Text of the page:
Written by Jocelyn Van Vliet
Recently, a friend of mine who is considering applying for teaching jobs was talking about articulating a philosophy of education. It has been a long time since I sat down to think about this, so it got my mind turning. I started thinking about how my philosophy has changed as a result of my experience in both teaching and educational publishing.
Frankly, my philosophy has gotten much simpler. Quality education really boils down to learning to ask good questions. As educators, we need to ask questions that engage students in the content and encourage them to think about more than a memorized process. We need to avoid asking students 20 questions, and instead ask students fewer, higher-quality questions that challenge them to understand the concept behind the process and dig into the mathematics (or insert your preferred subject here).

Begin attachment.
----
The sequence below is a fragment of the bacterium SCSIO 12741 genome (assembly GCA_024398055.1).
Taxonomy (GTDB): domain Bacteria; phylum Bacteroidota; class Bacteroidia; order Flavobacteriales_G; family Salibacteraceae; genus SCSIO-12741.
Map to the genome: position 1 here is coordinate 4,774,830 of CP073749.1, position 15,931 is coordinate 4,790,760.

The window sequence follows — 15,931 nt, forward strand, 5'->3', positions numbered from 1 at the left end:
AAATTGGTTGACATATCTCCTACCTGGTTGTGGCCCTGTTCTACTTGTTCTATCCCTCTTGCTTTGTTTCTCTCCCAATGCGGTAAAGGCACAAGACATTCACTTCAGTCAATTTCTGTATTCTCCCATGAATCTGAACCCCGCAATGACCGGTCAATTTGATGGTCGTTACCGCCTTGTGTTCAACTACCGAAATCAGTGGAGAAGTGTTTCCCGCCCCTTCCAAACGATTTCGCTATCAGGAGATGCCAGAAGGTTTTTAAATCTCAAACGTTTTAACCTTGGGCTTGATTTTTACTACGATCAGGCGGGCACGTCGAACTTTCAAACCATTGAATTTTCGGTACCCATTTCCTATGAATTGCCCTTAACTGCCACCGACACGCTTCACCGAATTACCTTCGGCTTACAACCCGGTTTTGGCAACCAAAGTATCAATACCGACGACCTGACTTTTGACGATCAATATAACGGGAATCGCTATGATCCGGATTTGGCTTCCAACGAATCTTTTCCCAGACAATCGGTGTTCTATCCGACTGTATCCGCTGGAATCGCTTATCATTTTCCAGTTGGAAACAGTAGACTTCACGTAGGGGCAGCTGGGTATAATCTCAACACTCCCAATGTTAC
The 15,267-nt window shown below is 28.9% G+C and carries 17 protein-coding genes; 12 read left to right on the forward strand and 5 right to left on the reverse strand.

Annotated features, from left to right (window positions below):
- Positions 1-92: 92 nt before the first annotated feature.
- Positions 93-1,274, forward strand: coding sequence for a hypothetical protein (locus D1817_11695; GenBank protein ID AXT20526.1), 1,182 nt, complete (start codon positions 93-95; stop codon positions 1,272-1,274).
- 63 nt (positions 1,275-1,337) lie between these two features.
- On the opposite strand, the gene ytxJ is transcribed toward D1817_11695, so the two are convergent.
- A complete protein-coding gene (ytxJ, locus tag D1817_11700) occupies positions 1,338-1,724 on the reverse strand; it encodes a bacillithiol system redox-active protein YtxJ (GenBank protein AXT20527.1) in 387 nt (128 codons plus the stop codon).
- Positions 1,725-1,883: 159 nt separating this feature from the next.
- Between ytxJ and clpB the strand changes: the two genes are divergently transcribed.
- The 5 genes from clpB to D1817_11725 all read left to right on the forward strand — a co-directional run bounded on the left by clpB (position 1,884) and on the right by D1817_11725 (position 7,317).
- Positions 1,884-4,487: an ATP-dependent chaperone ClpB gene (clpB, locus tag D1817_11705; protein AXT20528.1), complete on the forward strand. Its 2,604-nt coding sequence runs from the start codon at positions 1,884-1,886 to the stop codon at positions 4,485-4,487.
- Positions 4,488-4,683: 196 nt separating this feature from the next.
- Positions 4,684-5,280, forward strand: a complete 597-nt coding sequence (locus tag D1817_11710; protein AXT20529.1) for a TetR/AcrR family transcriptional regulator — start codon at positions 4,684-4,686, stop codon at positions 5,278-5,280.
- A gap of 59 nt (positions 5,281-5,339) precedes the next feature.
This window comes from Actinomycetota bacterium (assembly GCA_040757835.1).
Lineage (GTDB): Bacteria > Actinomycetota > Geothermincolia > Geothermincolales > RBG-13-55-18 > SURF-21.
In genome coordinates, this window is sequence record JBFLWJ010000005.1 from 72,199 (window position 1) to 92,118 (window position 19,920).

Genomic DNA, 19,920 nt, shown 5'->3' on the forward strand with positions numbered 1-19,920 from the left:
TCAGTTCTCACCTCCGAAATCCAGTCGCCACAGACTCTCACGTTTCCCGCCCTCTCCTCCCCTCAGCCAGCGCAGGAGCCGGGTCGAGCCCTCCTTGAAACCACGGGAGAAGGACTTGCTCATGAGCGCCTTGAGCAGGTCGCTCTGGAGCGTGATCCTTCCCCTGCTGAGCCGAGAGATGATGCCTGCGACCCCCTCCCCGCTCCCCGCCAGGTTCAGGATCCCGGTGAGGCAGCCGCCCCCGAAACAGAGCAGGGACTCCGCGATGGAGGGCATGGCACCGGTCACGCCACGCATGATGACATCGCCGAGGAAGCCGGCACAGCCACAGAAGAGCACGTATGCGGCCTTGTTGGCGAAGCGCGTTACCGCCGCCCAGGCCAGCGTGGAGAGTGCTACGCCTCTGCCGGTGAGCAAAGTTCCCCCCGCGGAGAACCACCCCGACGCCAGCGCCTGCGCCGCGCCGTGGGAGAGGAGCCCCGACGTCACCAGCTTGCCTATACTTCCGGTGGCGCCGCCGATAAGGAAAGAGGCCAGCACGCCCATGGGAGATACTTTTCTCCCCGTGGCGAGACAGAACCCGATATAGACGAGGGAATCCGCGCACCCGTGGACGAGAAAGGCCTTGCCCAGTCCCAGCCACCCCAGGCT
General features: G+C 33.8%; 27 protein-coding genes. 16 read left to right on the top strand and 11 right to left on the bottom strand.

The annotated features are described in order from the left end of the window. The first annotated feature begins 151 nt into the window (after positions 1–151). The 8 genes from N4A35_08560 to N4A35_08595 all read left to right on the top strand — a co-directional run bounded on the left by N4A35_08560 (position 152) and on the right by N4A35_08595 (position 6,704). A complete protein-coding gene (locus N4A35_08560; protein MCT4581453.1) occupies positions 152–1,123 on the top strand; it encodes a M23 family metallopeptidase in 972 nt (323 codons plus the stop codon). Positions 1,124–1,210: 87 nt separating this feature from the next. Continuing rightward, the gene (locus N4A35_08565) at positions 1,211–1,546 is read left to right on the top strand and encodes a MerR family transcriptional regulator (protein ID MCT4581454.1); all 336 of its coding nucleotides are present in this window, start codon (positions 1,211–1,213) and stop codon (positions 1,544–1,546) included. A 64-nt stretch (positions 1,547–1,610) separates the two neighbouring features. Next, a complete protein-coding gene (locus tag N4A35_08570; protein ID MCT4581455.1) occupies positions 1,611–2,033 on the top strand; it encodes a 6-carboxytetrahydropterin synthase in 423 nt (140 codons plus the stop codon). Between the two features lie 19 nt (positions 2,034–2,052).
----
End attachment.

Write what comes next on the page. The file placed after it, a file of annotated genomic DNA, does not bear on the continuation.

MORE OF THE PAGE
This does not relieve educators of the responsibility to teach, nor does it disregard the need for procedures and basic skills. It simply calls us to challenge students to think more deeply and gain a stronger understanding of what they are learning. In addition, it provides a model for students who need to learn to ask their own questions that challenge the content or explore it deeper.
So what is it that makes a good question?